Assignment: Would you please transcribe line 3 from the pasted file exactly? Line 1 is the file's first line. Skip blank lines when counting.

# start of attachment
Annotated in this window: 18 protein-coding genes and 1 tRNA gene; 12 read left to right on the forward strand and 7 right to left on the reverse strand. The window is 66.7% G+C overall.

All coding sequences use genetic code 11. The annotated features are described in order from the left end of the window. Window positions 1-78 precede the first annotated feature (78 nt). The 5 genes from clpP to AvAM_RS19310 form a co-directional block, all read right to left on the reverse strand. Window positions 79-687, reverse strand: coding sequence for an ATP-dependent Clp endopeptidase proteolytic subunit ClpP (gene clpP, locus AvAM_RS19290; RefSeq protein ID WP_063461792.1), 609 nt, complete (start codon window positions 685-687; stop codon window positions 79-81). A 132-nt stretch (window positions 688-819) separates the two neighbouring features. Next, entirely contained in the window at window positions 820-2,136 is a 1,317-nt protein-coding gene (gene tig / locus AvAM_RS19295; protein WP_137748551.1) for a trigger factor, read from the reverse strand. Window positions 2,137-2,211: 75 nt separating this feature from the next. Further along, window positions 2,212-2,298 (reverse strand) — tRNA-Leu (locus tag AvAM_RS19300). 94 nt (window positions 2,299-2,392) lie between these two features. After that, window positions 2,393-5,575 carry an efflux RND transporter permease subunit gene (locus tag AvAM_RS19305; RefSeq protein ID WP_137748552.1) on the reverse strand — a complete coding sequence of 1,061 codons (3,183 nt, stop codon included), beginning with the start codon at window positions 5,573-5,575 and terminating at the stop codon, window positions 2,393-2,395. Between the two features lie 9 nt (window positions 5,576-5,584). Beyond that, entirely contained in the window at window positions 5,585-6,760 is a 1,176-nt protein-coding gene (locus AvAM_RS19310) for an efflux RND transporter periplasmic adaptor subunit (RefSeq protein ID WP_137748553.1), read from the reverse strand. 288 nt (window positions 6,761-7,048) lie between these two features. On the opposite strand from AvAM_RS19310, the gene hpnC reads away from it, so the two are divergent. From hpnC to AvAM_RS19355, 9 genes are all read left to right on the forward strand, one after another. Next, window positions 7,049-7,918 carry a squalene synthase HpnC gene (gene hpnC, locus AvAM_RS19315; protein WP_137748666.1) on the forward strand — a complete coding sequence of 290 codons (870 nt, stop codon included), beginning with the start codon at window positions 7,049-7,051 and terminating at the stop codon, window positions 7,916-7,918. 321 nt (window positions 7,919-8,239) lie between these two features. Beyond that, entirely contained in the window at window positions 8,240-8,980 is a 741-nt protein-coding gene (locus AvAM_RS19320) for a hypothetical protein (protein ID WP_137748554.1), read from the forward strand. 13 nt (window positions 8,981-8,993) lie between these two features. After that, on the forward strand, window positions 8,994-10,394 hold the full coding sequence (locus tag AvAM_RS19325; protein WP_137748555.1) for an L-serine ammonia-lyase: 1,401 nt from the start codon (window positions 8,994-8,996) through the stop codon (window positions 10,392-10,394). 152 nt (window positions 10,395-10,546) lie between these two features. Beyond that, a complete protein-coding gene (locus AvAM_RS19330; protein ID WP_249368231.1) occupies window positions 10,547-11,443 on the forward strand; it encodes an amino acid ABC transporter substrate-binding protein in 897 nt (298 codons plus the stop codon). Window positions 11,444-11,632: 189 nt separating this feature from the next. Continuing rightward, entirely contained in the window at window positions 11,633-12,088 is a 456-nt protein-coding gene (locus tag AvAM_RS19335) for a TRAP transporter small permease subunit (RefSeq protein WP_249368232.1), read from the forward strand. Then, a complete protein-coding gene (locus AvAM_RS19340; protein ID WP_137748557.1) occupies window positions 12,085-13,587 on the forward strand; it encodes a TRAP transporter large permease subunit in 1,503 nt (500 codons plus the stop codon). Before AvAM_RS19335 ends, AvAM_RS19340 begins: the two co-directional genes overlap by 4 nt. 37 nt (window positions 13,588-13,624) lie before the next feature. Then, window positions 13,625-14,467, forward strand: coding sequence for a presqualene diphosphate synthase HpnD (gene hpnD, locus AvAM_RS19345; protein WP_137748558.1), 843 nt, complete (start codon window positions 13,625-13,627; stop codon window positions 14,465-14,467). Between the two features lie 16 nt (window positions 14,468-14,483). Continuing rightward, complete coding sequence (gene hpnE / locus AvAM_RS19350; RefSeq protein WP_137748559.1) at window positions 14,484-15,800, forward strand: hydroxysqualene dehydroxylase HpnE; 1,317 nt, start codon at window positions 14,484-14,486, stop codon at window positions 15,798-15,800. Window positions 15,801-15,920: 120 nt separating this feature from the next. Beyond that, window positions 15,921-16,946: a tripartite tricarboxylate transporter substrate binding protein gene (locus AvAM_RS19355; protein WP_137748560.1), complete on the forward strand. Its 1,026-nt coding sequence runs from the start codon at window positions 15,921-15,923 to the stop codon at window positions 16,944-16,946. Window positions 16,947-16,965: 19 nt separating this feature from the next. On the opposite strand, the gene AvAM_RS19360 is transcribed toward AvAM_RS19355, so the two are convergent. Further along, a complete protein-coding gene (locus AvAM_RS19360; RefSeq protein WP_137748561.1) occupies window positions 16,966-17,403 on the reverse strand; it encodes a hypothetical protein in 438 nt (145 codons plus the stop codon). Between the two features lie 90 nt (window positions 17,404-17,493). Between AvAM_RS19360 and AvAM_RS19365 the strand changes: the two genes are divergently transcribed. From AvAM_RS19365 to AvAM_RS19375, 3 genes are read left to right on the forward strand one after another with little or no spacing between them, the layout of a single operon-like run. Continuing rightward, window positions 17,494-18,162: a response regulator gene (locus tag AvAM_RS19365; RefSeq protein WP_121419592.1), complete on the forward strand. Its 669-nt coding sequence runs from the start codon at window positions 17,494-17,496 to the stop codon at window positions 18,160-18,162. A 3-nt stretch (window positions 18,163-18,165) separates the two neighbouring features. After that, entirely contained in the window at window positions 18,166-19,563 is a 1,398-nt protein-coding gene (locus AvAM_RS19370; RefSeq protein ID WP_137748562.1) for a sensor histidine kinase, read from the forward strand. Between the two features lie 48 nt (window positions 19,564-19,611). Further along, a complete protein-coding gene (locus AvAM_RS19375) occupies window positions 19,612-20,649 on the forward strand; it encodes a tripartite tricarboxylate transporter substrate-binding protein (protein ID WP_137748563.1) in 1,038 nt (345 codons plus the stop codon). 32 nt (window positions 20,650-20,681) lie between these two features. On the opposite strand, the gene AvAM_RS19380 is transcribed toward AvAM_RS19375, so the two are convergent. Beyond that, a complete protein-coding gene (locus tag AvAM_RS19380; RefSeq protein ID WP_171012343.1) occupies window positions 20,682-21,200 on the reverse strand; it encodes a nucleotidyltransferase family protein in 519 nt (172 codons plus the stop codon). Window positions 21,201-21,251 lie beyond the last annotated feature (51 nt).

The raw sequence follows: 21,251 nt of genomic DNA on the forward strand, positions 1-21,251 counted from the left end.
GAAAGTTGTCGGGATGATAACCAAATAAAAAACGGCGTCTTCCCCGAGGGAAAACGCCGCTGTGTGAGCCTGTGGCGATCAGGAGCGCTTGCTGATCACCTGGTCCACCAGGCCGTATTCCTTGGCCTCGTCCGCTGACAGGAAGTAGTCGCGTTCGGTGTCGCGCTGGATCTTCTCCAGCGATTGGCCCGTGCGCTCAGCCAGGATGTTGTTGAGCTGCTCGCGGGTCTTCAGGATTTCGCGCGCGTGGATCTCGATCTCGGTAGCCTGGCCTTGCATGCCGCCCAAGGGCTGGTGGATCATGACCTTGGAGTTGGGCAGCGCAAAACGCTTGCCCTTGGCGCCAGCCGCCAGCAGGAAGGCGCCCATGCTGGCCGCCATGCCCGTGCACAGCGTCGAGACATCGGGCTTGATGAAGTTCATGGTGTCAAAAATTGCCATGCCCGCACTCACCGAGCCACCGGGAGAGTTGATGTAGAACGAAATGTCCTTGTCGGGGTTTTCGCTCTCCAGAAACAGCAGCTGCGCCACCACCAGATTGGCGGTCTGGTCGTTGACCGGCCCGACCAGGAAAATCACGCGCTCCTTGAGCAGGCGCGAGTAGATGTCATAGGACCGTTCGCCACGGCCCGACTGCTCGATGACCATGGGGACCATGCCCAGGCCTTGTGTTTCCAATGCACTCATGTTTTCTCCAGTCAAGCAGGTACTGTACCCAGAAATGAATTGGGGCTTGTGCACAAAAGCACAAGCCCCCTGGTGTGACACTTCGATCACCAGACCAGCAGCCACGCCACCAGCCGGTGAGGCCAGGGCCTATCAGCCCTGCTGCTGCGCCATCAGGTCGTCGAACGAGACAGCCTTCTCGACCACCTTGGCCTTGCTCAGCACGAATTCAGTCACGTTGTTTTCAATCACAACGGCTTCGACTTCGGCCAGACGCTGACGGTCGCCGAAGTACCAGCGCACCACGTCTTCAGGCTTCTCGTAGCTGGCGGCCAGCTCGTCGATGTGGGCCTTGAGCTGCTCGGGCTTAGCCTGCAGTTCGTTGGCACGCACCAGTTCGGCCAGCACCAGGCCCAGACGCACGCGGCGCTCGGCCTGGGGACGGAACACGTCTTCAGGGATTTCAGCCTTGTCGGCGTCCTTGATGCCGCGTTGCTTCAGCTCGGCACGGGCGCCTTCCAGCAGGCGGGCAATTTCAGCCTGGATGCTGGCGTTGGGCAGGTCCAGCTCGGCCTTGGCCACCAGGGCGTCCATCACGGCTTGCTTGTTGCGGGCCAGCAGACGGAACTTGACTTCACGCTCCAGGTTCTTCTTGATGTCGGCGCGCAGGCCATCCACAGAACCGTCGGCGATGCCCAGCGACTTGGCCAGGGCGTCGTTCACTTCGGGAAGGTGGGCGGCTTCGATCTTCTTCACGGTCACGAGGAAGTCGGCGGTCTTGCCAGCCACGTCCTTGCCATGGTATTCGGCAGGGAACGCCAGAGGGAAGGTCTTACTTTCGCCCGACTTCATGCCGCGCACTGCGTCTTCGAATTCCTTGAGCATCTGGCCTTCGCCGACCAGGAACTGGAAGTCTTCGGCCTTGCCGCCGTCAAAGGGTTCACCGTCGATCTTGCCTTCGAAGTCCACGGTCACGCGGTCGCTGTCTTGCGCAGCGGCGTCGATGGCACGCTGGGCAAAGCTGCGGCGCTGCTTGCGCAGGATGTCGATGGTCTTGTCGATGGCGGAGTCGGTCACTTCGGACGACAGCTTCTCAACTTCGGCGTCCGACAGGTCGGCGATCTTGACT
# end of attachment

The raw sequence follows: 21,251 nt of genomic DNA on the forward strand, positions 1-21,251 counted from the left end.